How do we deal with Jesus' most difficult promise? Seven times in the gospels, we see Jesus telling his disciples:

Matthew 21:22 -- And whatever you ask in prayer, you will receive, if you have faith.
Mark 11:24 -- whatever you pray for, ask in faith that you receive it and it will be yours.
Luke 11:9 - And I tell you, ask, and it will be given to you; seek, and you will find; knock, and it will be opened to you. (also here)
John 14:13,14 -- whatever you ask in my name, that I will do, that the Father may be glorified
John 15:7,8 -- If you abide in me...ask whatever you wish and it will be done for you - by this my Father is glorified
John 15:16,17 -- go and bear fruit ... so that whatever you ask the Father in my name, he may give it to you.
John 16:22 -- Truly, truly, I say to you, whatever you ask of the Father in my name, he will give it to you.

But there is an uncomfortable reality in this promise that can’t be avoided. That is, if we ask and we don’t receive, then it implies that we weren’t asking in faith/in Jesus name/abiding in Jesus (those all being different expressions of the same requirement, after all). “But I tried!” my heart cries out. “I did all I could,” I say to myself. It sometimes feels like Jesus must have been setting me up for heartbreak.

But Jesus knows that our asking, expecting and hoping to have our requests answered is the best means of getting to know him better and to abide in him more! That is, our attempts to ask "in Jesus name" are the best possible remedy for being out of harmony with him. (Keeping in mind that what we think is "in Jesus name" isn't always what he thinks)

This is how it works: Jesus has given us this important rule "in principle," but it is up to us to discover how that rule applies "in practice." To do so, we must give it a try. And when it doesn’t appear to “work”, it simply means that we didn't fulfil the rule's requirement. It isn’t fun when that happens, but we don't give up. After all, Jesus tells us that there is great joy and great reward in discovering exactly how this rule “works”. So we must not give up. Will it mean developing patience? Certainly. Will it mean some heartbreak? Certainly. If we are in harmony with Jesus, our hearts will break at the suffering in the world, even as his does. But will it be worth it in the end? Absolutely.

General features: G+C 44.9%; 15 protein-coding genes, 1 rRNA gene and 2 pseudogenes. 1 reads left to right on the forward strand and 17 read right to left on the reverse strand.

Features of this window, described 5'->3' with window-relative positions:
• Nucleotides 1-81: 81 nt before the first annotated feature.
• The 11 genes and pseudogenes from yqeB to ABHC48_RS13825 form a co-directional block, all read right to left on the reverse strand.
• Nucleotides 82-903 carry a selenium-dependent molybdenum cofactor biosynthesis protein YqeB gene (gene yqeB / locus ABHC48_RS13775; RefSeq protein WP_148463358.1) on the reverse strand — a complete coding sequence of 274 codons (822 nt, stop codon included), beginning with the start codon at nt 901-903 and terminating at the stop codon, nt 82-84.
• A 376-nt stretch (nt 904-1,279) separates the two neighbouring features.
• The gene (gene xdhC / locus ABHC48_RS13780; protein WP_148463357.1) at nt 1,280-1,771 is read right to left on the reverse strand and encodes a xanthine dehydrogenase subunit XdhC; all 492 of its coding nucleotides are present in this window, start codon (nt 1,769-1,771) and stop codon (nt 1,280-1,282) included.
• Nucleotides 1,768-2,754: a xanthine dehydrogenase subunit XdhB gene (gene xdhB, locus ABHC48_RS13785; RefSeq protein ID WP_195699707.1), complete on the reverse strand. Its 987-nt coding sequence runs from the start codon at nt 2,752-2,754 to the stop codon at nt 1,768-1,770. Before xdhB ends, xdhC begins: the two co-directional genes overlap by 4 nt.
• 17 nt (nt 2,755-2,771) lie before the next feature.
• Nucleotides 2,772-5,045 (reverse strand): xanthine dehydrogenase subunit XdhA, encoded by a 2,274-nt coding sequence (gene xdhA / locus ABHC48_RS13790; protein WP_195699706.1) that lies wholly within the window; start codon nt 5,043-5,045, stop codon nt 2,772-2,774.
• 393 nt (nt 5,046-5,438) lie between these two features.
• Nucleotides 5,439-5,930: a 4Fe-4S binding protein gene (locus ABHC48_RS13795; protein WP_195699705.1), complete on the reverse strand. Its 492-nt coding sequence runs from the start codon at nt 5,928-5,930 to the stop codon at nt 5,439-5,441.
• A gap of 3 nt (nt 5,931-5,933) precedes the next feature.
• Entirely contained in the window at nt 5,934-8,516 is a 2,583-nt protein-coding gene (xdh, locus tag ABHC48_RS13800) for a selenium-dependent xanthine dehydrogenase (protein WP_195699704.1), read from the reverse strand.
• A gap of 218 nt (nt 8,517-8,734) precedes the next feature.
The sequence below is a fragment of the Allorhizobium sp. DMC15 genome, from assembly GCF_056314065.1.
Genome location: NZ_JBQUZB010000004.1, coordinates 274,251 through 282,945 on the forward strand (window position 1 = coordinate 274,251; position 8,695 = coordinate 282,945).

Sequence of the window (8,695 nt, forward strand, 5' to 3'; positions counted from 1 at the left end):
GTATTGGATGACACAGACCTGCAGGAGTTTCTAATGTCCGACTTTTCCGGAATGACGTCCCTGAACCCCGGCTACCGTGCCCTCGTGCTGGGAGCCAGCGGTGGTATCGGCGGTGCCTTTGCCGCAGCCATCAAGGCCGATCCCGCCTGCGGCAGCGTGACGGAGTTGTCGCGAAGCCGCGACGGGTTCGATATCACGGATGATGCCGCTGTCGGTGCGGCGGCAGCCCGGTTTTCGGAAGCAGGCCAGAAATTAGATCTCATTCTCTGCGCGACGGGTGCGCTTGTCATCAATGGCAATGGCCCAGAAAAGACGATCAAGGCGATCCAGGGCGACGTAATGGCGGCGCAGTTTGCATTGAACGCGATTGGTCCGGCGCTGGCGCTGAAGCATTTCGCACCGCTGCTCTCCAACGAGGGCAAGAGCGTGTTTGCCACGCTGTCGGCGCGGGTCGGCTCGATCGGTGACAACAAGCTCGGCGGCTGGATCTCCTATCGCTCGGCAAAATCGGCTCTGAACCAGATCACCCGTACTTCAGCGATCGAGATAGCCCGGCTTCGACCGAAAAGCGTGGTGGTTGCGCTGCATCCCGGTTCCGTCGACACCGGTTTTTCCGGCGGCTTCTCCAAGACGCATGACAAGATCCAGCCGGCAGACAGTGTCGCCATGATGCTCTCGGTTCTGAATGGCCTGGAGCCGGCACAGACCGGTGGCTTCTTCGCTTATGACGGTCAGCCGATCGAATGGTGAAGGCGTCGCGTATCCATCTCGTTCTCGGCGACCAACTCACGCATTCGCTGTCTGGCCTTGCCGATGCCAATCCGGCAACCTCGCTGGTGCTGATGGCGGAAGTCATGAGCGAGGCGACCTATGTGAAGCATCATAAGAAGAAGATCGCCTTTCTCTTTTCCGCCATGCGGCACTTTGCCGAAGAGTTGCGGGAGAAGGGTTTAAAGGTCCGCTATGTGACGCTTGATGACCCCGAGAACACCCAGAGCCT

Jesus knows that there is nothing able to align our hearts with God more -- nothing that brings our hearts into harmony with him more -- than coming to Him again and again with our requests, paying careful attention to the requests that are granted, and adjusting ourselves accordingly.

in everything by prayer and supplication with thanksgiving bring your requests to God. And the peace of God, which surpasses all understanding, will guard your hearts and your minds in Christ Jesus. (Phil 4:6,7)
What could be more awe-inspiring than the Christmas story? Its message is that the Creator of the universe, the Intelligence behind life, thought, matter -- everything! -- decided to participate​ in His creation, experiencing life as a human being, ​coming to dwell among us!  

And as if that degree of condescension weren't enough, His arrival took place in a stable -- among the animals -- and the birth announcement was only made to those at the bottom of the socio-economic ladder: a band of shepherds.

Of course, the story of His humiliation doesn't stop there. Having been rejected by His people, he went on to face the most cruel and humiliating punishment on record -- having deserved none of it. As an early writer put it (Phil 2:6-8)

​Christ Jesus ... was in the form of God, [but he] did not take advantage of his equality with God, but emptied Himself, by taking the form of a servant, being born in the likeness of men. And being found in human form, he humbled himself by becoming obedient to the point of death, even death on a cross.

But to what purpose? Among other things, to explain to incorrigible human beings that the path to salvation is through humility and self-sacrifice. It is only when we respond to his call, and follow him along this path, that we can share in its final celebration (v9-11):

Therefore God has highly exalted him and bestowed on him a name that is above every name, so that at the name of Jesus every knee should bow, in heaven and on earth and under the earth, and every tongue confess that Jesus Christ is Lord to the glory of God the Father.
Some Christians -- we could call them “conservative”, I suppose -- are tempted to proclaim a message of legislation, as if that were Jesus' message. Sure, it might provide great guidance for exactly how to live, but it is no good news (gospel) at all; it is really just legalism in disguise. Other Christians -- we could call them “progressive”, I suppose -- are tempted to proclaim a message of affirmation, as if that were Jesus' message. Sure, it might give us a platform on which to recognize God's love for us, but it is no good news (gospel) either; it is really just license in disguise. And as far as the world is concerned, there is no third option. The world cannot see beyond the space between legislation and affirmation. But God has opened up a new dimension for us -- and provides the good news of transformation.